Skip to Content

Rule

Airworthiness Directives; Air Tractor, Inc. Models AT-602, AT-802, and AT-802A Airplanes

Document Details

Information about this document as published in the Federal Register.

Published Document

This document has been published in the Federal Register. Use the PDF linked in the document sidebar for the official electronic format.

Start Preamble

AGENCY:

Federal Aviation Administration (FAA), DOT.

ACTION:

Final rule.

SUMMARY:

We are adopting a new airworthiness directive (AD) that supersedes AD 2006-22-08, which Start Printed Page 36864applies to all Air Tractor, Inc. (Air Tractor) Models AT-602, AT-802, and AT-802A airplanes. AD 2006-22-08 currently requires you to repetitively inspect the engine mount for any cracks, repair or replace any cracked engine mount, and report any cracks found to the FAA. Since we issued AD 2006-22-08, the FAA has received reports of two Model AT-802A airplanes with cracked engine mounts below the initial compliance time in AD 2006-22-08. The FAA has determined that an initial inspection is required when the airplane reaches a total of 1,300 hours time-in-service (TIS) instead of 4,000 hours TIS required by AD 2006-22-08. Consequently, this AD retains the actions of AD 2006-22-08 while requiring the initial inspection when the airplane reaches a total of 1,300 hours TIS. We are issuing this AD to detect and correct cracks in the engine mount, which could result in failure of the engine mount. Such failure could lead to separation of the engine from the airplane.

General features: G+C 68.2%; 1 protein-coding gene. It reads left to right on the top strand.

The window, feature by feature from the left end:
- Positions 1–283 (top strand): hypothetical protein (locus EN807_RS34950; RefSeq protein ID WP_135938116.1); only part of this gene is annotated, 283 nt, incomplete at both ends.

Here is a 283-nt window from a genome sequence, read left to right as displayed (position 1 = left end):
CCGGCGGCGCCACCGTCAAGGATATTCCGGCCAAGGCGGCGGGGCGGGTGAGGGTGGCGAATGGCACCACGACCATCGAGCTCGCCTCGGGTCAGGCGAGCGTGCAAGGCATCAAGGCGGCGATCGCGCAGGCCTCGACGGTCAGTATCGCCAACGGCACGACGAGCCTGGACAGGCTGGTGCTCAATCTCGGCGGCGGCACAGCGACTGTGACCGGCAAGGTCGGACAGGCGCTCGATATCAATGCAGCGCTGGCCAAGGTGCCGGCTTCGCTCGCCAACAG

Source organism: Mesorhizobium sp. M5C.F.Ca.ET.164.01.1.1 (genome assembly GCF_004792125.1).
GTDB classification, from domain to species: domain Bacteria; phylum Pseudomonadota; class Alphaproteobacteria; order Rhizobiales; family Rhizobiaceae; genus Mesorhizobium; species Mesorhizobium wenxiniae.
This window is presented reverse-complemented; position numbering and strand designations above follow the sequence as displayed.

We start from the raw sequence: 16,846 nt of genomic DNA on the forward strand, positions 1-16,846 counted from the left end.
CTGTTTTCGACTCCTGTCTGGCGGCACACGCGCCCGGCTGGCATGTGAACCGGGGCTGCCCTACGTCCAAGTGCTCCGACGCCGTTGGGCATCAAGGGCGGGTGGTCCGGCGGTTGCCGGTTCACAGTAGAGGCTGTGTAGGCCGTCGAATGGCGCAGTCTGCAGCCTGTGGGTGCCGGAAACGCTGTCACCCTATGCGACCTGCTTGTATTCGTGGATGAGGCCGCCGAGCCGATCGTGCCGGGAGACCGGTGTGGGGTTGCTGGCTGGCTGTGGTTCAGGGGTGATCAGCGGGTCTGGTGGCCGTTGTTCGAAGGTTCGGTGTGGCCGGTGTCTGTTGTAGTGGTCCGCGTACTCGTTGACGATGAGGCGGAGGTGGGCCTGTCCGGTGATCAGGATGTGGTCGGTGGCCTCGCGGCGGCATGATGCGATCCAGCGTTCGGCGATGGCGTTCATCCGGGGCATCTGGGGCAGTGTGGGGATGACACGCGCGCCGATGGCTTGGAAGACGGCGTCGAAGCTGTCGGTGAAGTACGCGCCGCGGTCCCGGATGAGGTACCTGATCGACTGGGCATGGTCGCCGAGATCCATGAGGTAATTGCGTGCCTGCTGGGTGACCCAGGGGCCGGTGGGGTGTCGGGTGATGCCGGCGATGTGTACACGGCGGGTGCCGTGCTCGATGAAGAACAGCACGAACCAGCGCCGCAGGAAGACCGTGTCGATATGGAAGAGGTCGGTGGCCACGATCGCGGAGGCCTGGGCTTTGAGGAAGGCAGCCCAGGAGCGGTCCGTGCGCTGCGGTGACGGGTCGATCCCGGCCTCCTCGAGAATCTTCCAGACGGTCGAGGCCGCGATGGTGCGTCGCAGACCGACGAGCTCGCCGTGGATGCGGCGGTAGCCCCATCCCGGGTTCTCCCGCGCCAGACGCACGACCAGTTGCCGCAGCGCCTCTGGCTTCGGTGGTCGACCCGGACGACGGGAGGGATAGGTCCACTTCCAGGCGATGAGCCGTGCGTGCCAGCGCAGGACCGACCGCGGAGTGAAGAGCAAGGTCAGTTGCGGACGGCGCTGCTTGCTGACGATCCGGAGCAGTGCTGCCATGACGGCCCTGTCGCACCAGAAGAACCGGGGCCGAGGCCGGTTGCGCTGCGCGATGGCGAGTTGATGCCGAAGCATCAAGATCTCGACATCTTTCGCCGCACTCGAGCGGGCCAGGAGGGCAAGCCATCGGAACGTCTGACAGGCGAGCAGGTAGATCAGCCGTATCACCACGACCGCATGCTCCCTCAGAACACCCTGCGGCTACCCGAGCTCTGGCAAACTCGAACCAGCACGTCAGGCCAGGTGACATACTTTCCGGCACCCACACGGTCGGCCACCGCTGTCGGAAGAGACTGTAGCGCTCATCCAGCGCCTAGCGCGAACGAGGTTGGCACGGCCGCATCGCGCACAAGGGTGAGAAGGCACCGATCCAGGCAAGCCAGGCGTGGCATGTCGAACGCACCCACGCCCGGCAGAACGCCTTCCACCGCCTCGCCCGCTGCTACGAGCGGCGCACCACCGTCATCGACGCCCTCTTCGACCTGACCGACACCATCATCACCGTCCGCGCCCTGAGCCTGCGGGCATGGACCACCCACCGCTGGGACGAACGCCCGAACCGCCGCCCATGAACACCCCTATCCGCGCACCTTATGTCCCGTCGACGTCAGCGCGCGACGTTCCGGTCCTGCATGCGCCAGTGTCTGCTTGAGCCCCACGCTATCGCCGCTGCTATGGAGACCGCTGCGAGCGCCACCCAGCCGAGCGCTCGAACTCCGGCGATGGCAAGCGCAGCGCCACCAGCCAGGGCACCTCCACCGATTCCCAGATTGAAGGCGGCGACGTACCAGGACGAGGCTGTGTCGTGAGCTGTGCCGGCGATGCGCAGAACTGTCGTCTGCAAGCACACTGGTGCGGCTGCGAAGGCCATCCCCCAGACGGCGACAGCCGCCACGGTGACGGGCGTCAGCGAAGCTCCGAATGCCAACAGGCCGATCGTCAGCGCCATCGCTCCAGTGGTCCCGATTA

DATES:

This AD becomes effective on August 10, 2007.

On August 10, 2007, the Director of the Federal Register approved the incorporation by reference of certain publications listed in this AD.

ADDRESSES:

To get the service information identified in this AD, contact Air Tractor, Inc., P.O. Box 485, Olney, Texas 76374; telephone: (940) 564-5616; facsimile: (940) 564-5612.